Whilst I have always maintained optimism that I would eventually reach my £60,000 fundraising target because the overwhelming positive support I was not prepared for the huge success of the fundraising dinner which was held on Friday 24th November in Glenturret distillery in Crieff. The dinner sponsored by Entier/Wild thyme was attended by 130 guests. Ticket sales of the dinner alone raised more than £4500 towards my target. Both local and not so local businesses had generously donated valuable items to be auctioned off in what I'd termed a "shaky auction". The auction itself benefited from a professional auctioneer who knew how to engage an interested and very supportive audience. I still cannot quite believe it, but at the end of the night the event raised more than £18,000 lifting the total raised this year to over £65,000. I have no doubt the serious words spoken by top scientists Dr Miratul Muqit and Dr Esther Sammler stimulated engagement. I am extremely grateful to all those who donated auction items, to Entier/Wilde thyme , and to all the volunteers who prepared the wonderful food, the event managers who ensured smooth running and volunteers who served food et cetera. Thanks also to Kenny Cormack and to The Erratics. Having met my target I say a final big thank you to everyone who supported me and do just wonder if I should change my target to 70 K?
This followed on from a successful cycling event in the new HQ of ScottishPower in Glasgow which raised more than £4,350
Comrie crusaders ran Glasgow 10k
Did you know?
BUT, fundraising didn't stop and indeed Shaky Team Member Keith Vance completed the Edinburgh Marathon a week later on 28th May and Keith cycled the Ochils ton (100 miles!) with Stuart Henderson another week after that.
Other fantastic fundraisers were Brian's music quiz, Grant and Neil's curry night, A&DS's promises Auction, Colin's networking, Chloe's half marathon, Chris's recent monumental climb fro Vancouver to Whistler and Kenny's music night.
It is more than 10 years ago since I was diagnosed with Parkinson disease which presented itself to me by ‘stopping my right leg from moving’ whilst running which used to be my favourite exercise. I thought initially that I could ignore it and pretended nothing would change and that it would not affect my family and my daily life. I also thought that if I told people that I had Parkinson’s, that I would be, sympathetically perhaps, cast aside by the wider world.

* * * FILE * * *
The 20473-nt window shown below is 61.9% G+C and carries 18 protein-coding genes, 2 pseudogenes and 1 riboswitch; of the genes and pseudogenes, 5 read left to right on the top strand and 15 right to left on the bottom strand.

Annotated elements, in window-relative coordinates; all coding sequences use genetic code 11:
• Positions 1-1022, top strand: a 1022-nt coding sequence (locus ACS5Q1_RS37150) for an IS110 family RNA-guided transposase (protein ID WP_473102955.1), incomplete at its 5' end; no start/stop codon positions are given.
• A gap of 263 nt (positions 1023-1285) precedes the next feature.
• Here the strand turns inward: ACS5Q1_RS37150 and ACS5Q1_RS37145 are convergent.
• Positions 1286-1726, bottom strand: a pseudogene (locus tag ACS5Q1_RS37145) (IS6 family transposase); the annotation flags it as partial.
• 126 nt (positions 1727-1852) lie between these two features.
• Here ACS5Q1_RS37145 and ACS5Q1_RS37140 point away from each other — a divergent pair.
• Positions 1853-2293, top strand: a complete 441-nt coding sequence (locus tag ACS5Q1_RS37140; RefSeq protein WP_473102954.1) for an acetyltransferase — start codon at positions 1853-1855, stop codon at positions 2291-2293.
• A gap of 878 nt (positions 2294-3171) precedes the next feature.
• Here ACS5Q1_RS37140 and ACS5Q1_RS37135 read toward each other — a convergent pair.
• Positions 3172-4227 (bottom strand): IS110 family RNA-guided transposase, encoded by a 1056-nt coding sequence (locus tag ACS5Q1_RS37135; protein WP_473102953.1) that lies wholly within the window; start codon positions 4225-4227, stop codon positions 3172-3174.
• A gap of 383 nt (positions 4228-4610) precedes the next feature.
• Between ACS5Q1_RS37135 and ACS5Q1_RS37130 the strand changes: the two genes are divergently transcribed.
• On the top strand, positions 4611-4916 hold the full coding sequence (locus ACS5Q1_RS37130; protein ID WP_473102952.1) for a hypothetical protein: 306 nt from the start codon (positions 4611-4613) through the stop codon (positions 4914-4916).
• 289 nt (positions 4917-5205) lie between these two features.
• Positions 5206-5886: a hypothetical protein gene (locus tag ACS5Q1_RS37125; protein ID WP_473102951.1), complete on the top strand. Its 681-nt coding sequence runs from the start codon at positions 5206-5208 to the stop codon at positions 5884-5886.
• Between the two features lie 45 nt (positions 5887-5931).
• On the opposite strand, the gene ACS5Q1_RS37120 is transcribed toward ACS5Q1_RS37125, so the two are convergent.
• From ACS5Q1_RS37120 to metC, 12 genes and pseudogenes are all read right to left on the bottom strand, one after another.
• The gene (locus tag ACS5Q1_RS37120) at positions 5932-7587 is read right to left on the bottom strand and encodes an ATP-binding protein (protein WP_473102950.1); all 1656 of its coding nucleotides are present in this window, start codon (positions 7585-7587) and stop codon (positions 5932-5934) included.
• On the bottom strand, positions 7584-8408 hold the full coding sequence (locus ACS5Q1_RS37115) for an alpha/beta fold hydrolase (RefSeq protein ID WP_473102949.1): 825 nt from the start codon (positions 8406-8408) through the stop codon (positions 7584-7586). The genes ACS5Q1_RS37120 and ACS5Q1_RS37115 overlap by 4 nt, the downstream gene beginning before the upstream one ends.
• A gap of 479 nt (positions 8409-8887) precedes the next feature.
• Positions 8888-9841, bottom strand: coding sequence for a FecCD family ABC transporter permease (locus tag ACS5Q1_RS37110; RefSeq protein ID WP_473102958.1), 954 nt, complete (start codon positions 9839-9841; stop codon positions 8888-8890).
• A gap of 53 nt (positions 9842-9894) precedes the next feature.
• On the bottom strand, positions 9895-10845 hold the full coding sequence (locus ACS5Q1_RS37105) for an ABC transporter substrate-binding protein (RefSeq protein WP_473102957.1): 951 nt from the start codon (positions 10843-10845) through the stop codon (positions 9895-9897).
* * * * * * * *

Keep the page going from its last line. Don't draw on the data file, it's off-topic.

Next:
I was wrong on both counts. Parkinson’s disease does affect your family and my partner and daughters have been brilliant and very supportive, and people in the wider world have stuck with me. I’m extremely thankful for that.
Once I had accepted the reality of the disease and started telling people I was particularly struck by the following reaction: “Oh, I have known for years that you have Parkinson’s, I recognise the symptoms because my father has it”.
This hammered home the reality and also the fact that there are many people affected by this disease. I have since met numerous people who are affected by Parkinson’s disease and have also learned that there are different versions (so to speak) and different stages but in all cases there is progression of the disease resulting in a worsening of symptoms, reduction in mobility and for some a gradual erosion of quality of life. Being honest that is scary.
I am fortunate that the progression of the disease for me personally has been slow and I am touching every bit of wood to keep it that way. I also believe that with adequate funding of appropriate research this dreadful disease can be tamed or cured. For this reason I want to try and raise as much money as possible for research into finding a cure for Parkinson’s. My fundraising target is very ambitious but if it is achieved it would fund cutting edge research for a full year and fund a Parkinson’s nurse for a day a week for a year. (Source: Parkinson’s UK)
As you may know, I have just celebrated my 60st birthday and this inspired me to set a target of £60,000 and a donation towards funding research into Parkinson’s disease would mean a lot to me.
Any amount will be gratefully received!
Many thanks, Marc
PS I do most of my cycling from Comrie which you might know has the nickname ‘Shaky toun’, and you probably know that most people associate shaking with Parkinson’s.
Therefore I called this team: ‘Shaky team from shaky toun’.